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    Bahrain Ratifies Changes to Constitution

    Bahrain's King Hamed bin Isa Al Khalifa (file photo)
    Bahrain's King Hamed bin Isa Al Khalifa (file photo)

    Bahrain's King Hamad bin Isa Al Khalifa on Thursday approved changes to the country's constitution aimed at ending a nearly 15-month-old popular revolt in the Gulf state.

    The amendments include giving parliament more powers to question and remove government ministers.

    During a ceremony in Manama, King Hamad said that "the door of dialogue is open and national accord is the goal of all dialogue."  He expressed hope that all forces and groups will assess their actions and join the process of progress and reforms in this important stage.

    But the main opposition party, al-Wefaq, denounced the amendments as inadequate, saying they fall short of demands of protesters from the country's Shi'ite majority, which demands a greater political voice in Bahrain's affairs.

    Shi'ites account for about 70 percent of Bahrain's population of just over 500,000 people, but claim they face widespread discrimination and lack opportunities granted to the Sunni minority.  Some want Sunni rulers to give up their monopoly on power, while others want the ruling al Khalifa family to be ousted completely.

    Some information for this report was provided by AP, AFP and Reuters.

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    Comments
         
    by: hussein abdullah
    May 04, 2012 5:23 AM
    The constitutional amendments are considered another major step towards reform in the Kingdom. HM the king has proven that there is room for a better system in Bahrain, we have once again created history by amending the constitution based on the calls of the people of Bahrain. We hope that these amendments get acknowledged by the opposition and the unrest comes to an end while everyone joins the leadership in a serious dialogue without any conditions.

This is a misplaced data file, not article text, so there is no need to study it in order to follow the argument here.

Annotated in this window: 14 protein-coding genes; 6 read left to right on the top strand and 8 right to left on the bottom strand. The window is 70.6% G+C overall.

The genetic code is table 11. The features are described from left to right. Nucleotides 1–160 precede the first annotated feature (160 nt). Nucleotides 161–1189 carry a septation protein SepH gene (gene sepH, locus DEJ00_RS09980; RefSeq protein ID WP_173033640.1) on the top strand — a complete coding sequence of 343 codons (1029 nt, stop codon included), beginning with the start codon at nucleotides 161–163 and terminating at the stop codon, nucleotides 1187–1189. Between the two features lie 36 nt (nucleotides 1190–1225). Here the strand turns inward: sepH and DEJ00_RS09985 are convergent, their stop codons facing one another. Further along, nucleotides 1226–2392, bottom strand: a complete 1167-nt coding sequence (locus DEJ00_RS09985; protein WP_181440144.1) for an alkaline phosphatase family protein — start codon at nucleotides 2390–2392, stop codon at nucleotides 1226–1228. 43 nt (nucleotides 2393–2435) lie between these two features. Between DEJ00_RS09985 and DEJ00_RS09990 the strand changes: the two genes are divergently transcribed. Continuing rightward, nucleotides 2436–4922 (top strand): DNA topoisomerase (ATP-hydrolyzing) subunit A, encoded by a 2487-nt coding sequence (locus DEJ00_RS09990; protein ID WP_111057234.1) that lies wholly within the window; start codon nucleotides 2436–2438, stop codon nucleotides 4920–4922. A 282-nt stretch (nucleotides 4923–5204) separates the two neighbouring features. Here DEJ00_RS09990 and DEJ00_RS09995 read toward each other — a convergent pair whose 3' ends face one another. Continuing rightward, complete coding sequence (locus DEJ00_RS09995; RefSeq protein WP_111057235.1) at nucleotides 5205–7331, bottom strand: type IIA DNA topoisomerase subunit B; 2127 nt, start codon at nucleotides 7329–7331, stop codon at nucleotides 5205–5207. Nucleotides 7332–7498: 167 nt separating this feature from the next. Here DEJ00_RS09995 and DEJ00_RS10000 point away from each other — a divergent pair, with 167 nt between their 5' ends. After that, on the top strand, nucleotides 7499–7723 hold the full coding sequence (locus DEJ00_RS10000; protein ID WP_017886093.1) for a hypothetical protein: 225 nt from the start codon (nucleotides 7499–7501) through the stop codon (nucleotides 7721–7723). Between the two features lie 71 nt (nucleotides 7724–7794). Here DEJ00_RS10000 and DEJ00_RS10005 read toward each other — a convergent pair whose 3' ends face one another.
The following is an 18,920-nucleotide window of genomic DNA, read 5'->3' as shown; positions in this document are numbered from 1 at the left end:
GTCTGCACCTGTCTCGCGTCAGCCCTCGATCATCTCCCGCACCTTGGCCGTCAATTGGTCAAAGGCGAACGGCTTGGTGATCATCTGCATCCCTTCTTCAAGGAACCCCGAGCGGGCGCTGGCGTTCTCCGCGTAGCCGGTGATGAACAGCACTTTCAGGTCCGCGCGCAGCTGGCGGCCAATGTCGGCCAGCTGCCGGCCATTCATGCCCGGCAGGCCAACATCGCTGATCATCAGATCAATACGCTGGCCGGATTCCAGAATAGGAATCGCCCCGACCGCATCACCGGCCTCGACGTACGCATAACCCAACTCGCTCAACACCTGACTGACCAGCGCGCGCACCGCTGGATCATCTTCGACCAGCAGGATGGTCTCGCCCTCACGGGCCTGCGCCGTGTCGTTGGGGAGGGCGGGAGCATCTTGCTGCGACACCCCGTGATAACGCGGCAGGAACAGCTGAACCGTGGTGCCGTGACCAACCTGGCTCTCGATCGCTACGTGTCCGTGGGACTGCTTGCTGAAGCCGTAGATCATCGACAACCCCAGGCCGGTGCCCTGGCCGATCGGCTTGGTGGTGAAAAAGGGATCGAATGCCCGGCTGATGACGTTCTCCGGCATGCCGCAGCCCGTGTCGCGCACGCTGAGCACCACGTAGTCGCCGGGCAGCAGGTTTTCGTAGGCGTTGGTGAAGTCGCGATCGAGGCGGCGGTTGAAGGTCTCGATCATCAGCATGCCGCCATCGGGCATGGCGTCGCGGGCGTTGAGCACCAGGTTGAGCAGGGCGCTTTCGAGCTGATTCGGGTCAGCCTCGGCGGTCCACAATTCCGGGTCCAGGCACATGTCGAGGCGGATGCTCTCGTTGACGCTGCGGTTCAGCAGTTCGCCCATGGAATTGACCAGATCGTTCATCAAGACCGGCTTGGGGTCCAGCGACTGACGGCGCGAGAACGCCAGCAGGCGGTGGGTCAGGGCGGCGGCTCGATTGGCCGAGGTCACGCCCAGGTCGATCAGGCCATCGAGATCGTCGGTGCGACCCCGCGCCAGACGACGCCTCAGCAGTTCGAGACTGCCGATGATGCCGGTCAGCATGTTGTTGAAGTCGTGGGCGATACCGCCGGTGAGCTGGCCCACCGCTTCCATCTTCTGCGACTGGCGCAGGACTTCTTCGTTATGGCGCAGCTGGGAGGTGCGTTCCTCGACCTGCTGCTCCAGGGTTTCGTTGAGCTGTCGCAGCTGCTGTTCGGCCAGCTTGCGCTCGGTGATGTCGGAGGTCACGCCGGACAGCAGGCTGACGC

by: Jan Ryan
    May 04, 2012 3:50 AM
    These changes won't change the fact that the King still has the final word. This is a dictatorship - and not a benign one. I worked for this government. They are a small, closed group mainly from the one family. They are elitist and priveleged. They have no idea what good government means. They are like naughty children and there is no-one putting them in the corner to teach them a lesson.

    by: Ahmed
    May 03, 2012 8:22 PM
    The most important of reforms include:

    • Parliamentary power to reject four-year plans presented by the Cabinet.
    • Elected MPs right to take a vote of no confidence against the PM
    • The king will have to consult the heads of the elected parliament before dissolving the legislature.
    • MPs will have increased powers to question Ministers, to remove these Ministers and to reject Government bills.

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